Take a look at the picture below. Have you ever seen anything so vibrant and inviting? I’m not sure my preschoolers had because when I introduced them to this summer sensory bin they squealed with the delight only equal to Christmas morning.
Dyed Beans Summer Sensory Bin
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A summer sensory bin doesn’t have to be elaborate. Something colorful and suitable for outside will do. Something even as simple as some dyed lima beans and plastic cups and tubes in coordinating colors.
It does not need to have an overarching theme that screams summertime. It does not have to include water, either. The bin I set up for my preschoolers couldn’t have been more simple, and yet with such basic materials couldn’t have been more appropriate for our summer learning outside.
Materials for Summer Sensory Bin
- large tote for sensory bin or sensory table
- dried lima beans (or other white bean)
- liquid watercolor
- small plastic shot glasses (preferably clear)
- small plastic tubes glasses (preferably clear)
The first step is to dye your lima beans. I just put them in a zip-top baggie with a few squirts of liquid watercolor and a squirt of hand sanitizer to set the color. Don’t squish out the air out, but seal the bag tight, and shake really well, or have your kiddie do the shaking for you. Once the desired color is achieved, lay the beans in a single layer on a paper towel-lined cookie sheet. From here, you can let them air dry, or to speed up the process you can put them in you oven on the warm setting.
Once you have a few colors, if that is what your desire, pour them nicely in rows in the sensory bin. Then, add the colorful plastic glasses and tubes.
Invite your child to play.
Playing in a Summer Sensory Bin
Of course, the first thing the preschoolers did was to mix up the colors, and doing so made the sensory bin even more fun!
And they scooped and poured. And poured and scooped. Twisting and turning their wrists in just the right way to spill the beans from one tube or cup into another. And the noise the beans made as they were shoved around in the bin and dropped from different distances did not escape their little ears, and only piqued their interest.
Some students discovered that the beans made different noises being dropped from a distance back into the bin than they did when dropped into a glass or one of the tubes. They tried dropping them into piles of beans and onto the concrete (although I discourage the later to minimize the mess).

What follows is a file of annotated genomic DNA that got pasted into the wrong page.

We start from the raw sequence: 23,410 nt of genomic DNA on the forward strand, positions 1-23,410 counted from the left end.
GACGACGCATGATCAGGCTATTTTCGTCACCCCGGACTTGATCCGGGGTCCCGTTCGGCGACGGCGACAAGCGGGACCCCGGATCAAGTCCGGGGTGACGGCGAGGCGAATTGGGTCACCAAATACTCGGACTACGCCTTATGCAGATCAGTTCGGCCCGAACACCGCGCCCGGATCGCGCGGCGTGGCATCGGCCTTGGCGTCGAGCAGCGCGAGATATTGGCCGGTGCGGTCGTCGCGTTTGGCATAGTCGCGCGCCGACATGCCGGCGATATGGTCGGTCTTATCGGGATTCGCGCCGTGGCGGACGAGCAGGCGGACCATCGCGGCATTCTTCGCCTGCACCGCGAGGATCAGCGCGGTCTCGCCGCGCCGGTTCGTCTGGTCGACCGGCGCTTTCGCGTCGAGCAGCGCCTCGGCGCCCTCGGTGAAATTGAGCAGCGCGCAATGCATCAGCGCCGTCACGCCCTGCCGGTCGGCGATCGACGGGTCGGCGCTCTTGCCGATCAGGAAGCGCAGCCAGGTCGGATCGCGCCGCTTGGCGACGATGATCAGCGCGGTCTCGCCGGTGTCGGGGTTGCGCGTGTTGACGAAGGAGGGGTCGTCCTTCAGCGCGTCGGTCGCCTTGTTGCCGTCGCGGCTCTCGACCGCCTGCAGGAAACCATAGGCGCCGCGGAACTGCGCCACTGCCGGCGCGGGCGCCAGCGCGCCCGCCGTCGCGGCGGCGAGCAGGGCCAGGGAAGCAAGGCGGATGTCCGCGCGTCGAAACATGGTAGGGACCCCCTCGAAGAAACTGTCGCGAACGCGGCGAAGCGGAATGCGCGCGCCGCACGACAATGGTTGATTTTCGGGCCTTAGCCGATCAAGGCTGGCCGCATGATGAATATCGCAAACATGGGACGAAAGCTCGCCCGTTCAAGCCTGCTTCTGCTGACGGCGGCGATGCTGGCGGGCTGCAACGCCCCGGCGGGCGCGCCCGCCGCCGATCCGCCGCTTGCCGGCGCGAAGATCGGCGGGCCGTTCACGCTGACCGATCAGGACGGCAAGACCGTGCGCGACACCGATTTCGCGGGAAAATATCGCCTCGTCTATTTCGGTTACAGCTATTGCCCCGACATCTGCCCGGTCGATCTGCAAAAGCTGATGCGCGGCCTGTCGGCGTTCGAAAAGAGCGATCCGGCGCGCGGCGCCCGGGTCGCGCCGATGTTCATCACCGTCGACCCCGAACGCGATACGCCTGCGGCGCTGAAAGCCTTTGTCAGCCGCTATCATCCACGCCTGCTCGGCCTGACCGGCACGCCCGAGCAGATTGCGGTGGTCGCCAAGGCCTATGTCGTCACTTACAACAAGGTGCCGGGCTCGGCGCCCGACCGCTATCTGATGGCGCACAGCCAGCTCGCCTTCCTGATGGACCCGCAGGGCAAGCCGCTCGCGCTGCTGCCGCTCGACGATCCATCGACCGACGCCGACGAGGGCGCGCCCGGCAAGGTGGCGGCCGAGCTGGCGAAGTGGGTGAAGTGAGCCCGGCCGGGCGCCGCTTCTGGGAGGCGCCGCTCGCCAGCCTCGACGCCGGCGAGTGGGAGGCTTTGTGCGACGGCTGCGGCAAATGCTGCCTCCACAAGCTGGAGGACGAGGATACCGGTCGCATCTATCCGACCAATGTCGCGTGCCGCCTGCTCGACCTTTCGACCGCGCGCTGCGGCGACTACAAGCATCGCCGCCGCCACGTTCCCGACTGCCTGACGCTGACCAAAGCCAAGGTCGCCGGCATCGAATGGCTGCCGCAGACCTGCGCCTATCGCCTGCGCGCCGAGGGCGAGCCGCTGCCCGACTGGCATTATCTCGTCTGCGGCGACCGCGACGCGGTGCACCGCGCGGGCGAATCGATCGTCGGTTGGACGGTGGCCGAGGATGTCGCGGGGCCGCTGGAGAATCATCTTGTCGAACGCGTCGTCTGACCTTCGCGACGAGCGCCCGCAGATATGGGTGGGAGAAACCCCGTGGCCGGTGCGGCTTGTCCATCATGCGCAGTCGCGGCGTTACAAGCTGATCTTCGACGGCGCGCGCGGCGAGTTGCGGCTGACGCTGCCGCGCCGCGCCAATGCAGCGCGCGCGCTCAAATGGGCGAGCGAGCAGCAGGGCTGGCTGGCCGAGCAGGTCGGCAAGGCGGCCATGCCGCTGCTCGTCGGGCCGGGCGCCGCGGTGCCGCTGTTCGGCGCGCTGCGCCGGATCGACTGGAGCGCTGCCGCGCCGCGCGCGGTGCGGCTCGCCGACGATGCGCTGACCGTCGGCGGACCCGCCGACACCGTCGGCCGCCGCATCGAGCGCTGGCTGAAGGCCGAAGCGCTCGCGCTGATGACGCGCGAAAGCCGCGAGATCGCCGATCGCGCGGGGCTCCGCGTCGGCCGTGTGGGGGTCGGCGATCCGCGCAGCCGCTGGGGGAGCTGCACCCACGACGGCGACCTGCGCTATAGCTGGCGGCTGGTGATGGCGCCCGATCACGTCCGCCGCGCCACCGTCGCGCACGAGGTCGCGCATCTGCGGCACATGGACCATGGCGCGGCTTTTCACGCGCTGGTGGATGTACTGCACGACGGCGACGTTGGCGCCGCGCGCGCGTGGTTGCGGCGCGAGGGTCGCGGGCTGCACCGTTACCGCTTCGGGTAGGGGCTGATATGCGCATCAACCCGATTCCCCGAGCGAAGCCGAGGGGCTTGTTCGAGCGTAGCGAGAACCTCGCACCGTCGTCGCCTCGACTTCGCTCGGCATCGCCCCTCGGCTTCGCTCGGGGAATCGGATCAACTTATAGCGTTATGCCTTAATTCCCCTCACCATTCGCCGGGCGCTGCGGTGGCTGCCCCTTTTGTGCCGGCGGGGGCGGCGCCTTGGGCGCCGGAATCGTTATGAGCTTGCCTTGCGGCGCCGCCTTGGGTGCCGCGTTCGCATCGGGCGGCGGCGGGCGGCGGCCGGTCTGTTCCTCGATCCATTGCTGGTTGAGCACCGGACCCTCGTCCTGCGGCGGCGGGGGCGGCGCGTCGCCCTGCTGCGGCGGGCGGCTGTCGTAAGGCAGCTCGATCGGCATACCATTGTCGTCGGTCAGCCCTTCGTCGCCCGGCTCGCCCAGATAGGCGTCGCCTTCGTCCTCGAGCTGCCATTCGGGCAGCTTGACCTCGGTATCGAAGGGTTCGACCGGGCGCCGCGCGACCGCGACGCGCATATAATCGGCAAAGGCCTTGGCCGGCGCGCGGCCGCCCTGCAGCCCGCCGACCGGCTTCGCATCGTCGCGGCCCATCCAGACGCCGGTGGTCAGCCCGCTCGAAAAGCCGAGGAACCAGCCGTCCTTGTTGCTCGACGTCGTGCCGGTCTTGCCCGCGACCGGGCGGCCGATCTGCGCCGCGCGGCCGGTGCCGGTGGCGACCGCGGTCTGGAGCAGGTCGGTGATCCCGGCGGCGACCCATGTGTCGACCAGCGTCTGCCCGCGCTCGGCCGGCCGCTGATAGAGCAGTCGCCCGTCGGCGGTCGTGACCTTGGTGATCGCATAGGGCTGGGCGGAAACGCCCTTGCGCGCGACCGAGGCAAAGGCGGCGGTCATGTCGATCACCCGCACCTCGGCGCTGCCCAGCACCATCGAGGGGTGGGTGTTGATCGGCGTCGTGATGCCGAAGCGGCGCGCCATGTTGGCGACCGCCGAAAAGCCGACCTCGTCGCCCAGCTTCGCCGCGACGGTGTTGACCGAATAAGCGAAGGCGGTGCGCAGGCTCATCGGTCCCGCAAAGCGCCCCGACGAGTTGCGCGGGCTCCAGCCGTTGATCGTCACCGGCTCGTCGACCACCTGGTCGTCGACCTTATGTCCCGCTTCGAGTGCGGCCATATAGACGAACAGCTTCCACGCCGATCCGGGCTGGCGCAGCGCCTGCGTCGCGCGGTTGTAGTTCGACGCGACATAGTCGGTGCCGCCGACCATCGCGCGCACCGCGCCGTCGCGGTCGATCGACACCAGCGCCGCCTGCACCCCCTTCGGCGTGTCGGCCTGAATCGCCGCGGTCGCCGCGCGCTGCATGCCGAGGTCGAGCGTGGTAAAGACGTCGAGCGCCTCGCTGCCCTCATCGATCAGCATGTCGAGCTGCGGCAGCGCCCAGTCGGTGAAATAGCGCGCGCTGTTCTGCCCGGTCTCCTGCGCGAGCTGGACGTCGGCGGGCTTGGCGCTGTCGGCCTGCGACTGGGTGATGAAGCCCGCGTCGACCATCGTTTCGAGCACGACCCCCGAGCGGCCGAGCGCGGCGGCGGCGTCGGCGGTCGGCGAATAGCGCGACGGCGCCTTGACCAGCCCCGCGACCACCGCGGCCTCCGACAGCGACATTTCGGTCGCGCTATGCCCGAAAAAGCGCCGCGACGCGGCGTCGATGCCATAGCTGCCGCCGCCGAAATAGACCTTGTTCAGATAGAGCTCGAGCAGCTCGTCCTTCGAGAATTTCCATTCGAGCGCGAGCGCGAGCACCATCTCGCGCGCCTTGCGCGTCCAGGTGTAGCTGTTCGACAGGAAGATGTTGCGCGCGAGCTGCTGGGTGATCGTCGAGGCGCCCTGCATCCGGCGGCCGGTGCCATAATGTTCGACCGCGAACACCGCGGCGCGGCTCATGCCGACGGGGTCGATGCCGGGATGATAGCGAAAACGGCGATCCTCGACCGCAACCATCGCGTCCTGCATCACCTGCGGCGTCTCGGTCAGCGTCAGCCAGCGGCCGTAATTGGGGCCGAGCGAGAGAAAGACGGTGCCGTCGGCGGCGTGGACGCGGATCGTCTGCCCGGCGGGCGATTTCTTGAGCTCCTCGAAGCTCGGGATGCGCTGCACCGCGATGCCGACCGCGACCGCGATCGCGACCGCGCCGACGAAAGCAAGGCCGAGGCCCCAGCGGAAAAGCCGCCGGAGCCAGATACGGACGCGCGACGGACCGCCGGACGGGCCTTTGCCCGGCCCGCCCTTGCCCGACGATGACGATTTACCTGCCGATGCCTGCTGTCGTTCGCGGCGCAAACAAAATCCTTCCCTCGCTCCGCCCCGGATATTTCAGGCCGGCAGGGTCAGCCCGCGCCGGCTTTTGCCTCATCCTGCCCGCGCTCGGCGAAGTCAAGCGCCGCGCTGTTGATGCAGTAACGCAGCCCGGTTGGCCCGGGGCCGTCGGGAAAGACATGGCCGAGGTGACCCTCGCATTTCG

All the while other students attempted to sort the beans back into their color categories.
The great thing about dyed beans for a sensory bin is that as long as they don’t get wet they will basically last indefinitely. Like dyed rice, I keep mine stored in an airtight zip-top baggie.
But I will be completely honest with you, should one fall onto the lawn, you may sprout a bean plant! And think of all the versions of Jack and the Bean Stalk you can go with that! (Have you seen all the ideas I’ve pinned to my Favorite Books Preschool Theme on Pinterest?) And…that is one reason why this sensory bin is best outside. Not only does the summer weather
And…that is one reason why this sensory bin is best outside. Not only does the summer weather call for the preschool children to play and learn outside, but the mess is easier contained and clean up.
I’m Sarah, an educator turned stay-at-home-mama of five! I’m the owner and creator of Stay At Home Educator, a website about intentional teaching and purposeful learning in the early childhood years. I’ve taught a range of levels, from preschool to college and a little bit of everything in between. Right now my focus is teaching my children and running a preschool from my home. Credentials include: Bachelors in Art, Masters in Curriculum and Instruction.